Apparently, the 500ml D-PAK carton is made using paperboard sourced from responsibly managed forests. As such, it is reported to be both fully recyclable and carbon neutral.
The mouthwash is filled directly by Elopak at its newly built test facility in Terneuzen, which aims to aid start-ups and smaller producers in the non-food segment to run initial market tests and undertake small-scale filling.
Paperdent states that it is dedicated to reducing the overuse of plastic in the dental care sector and informing consumers about the benefits of its D-PAK carton packaging. The repackaged mouthwash has been available in select German and Austrian pharmacies and supermarkets since May.
“We chose Elopak’s carton packaging for various reasons,” explains Dr. Louis Bahlmann, CEO and co-founder of Luoro. “On the one hand, because of the significant reduction in plastic compared to a conventional plastic bottle. On the other hand, because this packaging is mainly made from wood, a renewable raw material, and therefore has a low carbon footprint. And we were also impressed by the recyclability.”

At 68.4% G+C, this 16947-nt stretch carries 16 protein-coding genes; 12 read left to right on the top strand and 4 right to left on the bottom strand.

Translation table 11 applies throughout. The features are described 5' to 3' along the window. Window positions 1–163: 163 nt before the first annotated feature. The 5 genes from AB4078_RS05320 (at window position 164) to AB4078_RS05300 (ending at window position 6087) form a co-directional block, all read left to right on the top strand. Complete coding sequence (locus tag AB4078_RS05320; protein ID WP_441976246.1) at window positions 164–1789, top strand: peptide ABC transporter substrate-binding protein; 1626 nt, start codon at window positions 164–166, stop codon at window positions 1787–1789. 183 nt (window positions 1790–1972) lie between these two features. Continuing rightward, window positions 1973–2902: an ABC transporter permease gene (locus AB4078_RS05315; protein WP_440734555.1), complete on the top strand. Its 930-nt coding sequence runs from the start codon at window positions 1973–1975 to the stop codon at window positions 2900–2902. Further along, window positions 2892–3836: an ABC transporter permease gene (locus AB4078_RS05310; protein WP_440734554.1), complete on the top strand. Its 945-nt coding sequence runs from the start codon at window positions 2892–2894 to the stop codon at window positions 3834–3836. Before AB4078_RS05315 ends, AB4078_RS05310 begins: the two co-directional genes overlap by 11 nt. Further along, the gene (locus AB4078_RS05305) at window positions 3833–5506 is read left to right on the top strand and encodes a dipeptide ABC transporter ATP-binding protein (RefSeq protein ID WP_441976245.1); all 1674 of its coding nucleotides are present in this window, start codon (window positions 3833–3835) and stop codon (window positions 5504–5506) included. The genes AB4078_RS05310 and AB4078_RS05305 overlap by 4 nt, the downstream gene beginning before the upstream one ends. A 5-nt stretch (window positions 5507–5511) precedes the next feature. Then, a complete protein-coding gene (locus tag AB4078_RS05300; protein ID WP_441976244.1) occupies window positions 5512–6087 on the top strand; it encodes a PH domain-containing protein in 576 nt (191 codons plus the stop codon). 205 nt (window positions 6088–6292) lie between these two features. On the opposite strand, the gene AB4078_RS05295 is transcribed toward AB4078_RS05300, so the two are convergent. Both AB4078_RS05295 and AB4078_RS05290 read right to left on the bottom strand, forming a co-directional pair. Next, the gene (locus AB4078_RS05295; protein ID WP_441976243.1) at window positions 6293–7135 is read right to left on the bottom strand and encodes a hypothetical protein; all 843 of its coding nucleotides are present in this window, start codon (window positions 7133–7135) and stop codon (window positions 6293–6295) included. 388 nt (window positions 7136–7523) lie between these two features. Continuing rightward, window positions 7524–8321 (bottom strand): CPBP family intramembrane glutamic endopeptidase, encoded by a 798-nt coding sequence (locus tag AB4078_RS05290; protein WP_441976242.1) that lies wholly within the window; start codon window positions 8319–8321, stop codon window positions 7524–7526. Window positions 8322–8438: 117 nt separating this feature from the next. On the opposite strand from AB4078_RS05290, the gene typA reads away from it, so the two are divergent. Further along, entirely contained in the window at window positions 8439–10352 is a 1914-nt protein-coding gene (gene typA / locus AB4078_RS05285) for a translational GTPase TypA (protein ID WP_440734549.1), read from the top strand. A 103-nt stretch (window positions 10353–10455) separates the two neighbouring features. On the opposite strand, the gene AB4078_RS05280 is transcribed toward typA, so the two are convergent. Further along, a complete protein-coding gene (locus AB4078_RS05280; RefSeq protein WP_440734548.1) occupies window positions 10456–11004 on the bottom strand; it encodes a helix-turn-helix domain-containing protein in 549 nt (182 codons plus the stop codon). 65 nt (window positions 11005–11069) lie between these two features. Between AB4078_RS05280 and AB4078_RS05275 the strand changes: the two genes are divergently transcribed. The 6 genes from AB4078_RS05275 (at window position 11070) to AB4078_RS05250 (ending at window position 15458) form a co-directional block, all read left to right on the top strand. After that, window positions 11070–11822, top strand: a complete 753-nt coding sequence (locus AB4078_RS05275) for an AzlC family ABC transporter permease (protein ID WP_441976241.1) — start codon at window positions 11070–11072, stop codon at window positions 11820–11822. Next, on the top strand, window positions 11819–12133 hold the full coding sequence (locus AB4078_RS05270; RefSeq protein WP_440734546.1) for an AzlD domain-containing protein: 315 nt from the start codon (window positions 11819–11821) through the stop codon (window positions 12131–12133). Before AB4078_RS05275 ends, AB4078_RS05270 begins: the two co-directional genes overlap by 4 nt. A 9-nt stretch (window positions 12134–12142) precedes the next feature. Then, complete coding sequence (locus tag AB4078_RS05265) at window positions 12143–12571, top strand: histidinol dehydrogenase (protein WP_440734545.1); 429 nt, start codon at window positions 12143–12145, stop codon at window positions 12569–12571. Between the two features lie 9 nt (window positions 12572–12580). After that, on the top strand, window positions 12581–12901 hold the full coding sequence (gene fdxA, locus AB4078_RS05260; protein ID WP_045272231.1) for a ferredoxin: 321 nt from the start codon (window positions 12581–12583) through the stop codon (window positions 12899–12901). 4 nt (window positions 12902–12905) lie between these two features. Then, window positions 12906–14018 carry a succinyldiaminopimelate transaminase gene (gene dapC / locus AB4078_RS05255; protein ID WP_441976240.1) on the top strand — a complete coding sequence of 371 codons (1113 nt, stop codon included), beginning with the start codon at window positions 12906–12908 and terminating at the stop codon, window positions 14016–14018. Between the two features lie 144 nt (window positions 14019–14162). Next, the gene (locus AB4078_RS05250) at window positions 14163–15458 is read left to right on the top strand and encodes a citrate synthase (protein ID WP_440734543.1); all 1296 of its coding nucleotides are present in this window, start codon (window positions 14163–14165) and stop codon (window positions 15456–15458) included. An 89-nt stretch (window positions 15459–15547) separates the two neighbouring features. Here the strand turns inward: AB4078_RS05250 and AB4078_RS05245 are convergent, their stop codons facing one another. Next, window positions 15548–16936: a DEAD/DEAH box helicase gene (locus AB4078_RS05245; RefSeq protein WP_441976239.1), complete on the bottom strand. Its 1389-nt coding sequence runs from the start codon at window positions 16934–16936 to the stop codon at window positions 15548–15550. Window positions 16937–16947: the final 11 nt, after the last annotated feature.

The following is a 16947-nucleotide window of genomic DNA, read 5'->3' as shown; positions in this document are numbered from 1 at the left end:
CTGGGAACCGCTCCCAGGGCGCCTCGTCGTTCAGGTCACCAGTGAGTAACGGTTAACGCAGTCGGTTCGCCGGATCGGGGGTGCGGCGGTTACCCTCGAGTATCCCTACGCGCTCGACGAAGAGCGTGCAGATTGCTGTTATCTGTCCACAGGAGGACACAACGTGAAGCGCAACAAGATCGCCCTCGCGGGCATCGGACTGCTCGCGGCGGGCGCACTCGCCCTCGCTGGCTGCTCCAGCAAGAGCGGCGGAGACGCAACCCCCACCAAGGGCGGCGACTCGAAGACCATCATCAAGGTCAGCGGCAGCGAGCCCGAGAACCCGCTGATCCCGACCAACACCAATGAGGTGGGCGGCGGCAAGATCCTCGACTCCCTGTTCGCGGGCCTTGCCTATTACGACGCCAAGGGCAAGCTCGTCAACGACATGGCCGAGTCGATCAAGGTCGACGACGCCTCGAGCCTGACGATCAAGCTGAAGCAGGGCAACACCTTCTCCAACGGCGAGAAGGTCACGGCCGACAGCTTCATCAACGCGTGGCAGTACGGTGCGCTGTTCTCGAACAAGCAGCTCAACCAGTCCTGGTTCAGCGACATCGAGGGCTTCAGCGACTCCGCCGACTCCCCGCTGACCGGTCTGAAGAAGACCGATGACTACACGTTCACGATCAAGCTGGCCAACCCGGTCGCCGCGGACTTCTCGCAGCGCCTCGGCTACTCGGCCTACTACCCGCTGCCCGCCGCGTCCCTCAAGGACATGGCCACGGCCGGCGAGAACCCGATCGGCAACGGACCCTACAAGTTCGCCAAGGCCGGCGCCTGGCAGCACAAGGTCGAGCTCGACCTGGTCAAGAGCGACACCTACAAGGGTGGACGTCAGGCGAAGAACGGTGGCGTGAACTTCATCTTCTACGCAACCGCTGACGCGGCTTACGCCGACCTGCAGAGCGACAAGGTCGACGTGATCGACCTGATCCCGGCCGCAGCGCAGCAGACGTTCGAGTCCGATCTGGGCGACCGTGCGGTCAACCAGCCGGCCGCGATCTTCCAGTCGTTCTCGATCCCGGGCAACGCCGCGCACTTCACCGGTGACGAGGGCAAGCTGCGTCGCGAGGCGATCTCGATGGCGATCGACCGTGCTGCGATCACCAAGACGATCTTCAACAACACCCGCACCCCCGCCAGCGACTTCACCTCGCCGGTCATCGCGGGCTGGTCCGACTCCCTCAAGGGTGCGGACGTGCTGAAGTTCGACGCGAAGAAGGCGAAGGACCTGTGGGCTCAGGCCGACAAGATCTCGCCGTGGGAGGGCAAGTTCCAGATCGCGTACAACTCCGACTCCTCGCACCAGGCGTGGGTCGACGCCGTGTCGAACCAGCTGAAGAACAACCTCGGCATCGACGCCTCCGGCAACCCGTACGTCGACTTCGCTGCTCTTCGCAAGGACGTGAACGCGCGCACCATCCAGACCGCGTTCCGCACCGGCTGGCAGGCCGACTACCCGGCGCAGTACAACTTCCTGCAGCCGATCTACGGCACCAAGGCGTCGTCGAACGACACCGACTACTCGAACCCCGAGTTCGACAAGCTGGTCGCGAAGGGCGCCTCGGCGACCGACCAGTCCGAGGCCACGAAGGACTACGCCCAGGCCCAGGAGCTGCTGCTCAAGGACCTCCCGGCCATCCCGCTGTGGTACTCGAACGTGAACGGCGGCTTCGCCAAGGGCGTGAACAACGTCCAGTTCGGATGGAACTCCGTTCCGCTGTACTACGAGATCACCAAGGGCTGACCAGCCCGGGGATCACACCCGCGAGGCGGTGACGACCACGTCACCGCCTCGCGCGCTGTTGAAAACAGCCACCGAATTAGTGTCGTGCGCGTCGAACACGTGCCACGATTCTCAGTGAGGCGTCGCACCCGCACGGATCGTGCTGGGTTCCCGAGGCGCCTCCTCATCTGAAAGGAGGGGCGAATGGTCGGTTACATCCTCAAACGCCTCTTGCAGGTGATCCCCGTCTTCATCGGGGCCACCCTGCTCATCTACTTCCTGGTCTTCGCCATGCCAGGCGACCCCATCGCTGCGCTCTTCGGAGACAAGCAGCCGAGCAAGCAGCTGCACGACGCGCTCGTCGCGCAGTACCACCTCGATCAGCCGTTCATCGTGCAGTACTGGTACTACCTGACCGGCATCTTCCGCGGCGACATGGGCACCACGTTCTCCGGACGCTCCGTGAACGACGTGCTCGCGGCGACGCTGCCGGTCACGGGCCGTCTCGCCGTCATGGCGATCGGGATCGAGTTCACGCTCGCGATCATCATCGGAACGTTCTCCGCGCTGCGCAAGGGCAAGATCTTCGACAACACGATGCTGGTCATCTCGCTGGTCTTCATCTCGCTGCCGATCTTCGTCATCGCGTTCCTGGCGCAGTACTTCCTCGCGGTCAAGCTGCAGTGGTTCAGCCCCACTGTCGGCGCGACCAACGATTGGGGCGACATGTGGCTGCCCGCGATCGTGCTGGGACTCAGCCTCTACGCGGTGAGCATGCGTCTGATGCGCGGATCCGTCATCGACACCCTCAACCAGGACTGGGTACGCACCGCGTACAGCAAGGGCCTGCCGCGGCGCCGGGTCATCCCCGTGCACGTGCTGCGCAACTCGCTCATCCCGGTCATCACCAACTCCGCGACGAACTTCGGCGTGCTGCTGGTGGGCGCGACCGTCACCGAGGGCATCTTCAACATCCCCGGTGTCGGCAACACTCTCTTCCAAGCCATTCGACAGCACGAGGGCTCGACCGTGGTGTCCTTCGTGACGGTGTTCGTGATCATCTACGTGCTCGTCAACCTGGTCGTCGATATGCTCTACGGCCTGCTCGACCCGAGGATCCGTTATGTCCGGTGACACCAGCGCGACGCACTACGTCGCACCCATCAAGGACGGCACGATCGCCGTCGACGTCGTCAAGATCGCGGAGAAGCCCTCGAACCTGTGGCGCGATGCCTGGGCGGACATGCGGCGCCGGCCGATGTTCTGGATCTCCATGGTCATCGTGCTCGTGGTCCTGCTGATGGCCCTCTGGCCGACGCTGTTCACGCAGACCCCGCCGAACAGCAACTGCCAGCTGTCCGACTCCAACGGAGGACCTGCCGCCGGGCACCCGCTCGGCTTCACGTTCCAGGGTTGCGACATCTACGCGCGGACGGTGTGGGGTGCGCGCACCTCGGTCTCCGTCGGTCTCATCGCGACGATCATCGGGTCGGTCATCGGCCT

Another recent development saw Sainsbury’s package its 750ml own-brand laundry detergents in home-recyclable cardboard cartons. This move is anticipated to halve the carbon emissions of the detergent range and contribute towards a reduction of 22 tonnes of household plastic waste every year.
On another note, Qualvis Packaging and Sun Chemical have created a fibre-based and recyclable truffle carton for Whitakers, featuring aqueous varnish and bio-renewable inks; and SIG has commenced operations at its aseptic carton packaging production plant in Queretaro. It is set to produce 500 million carton packs in its first year, with the Aluminium Stewardship Initiative reportedly certifying 100% of the aluminium used to manufacture them.
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